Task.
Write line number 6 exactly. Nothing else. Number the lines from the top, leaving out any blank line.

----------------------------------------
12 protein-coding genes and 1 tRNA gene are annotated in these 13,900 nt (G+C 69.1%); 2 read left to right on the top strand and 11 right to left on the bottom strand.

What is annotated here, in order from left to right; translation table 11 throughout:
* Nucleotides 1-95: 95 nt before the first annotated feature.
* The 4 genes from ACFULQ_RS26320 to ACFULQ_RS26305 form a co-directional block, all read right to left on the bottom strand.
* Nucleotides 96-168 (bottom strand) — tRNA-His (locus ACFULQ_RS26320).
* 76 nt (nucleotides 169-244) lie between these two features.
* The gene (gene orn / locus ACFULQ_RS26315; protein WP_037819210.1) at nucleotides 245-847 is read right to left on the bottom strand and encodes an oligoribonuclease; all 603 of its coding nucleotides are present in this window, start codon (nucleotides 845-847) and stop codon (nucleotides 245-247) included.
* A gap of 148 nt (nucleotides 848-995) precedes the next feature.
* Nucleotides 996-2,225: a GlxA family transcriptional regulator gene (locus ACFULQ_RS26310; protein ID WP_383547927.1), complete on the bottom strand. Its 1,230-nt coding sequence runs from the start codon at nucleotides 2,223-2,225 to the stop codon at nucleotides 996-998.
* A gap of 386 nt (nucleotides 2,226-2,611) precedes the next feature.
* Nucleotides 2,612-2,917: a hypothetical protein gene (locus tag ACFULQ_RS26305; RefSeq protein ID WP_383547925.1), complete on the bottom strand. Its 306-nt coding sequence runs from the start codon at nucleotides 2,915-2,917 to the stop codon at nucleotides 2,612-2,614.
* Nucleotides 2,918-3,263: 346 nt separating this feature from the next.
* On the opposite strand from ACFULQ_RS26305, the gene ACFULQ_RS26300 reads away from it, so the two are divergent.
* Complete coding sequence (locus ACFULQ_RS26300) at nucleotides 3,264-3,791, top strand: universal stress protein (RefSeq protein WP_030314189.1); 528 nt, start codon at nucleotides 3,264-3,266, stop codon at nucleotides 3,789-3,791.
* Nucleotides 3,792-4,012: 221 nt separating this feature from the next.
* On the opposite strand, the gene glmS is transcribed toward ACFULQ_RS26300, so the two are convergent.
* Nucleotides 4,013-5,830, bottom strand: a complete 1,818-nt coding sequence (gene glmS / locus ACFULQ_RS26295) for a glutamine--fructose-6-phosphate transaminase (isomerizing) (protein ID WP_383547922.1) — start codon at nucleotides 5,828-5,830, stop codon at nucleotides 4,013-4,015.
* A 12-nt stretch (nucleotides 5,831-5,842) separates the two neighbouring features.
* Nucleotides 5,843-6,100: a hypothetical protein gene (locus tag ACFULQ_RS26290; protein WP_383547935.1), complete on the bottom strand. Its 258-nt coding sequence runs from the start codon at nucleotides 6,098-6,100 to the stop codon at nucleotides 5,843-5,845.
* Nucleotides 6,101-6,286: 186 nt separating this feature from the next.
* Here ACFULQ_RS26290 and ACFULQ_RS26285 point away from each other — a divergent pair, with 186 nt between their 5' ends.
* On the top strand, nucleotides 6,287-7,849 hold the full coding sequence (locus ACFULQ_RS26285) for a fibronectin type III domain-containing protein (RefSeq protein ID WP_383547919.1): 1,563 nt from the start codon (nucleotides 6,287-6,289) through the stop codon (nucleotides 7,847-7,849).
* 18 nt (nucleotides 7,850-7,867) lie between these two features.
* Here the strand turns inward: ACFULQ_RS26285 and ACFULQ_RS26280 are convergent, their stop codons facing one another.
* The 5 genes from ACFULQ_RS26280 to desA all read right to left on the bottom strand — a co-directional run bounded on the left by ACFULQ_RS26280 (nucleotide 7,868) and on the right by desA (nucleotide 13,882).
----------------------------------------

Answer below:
* 76 nt (nucleotides 169-244) lie between these two features.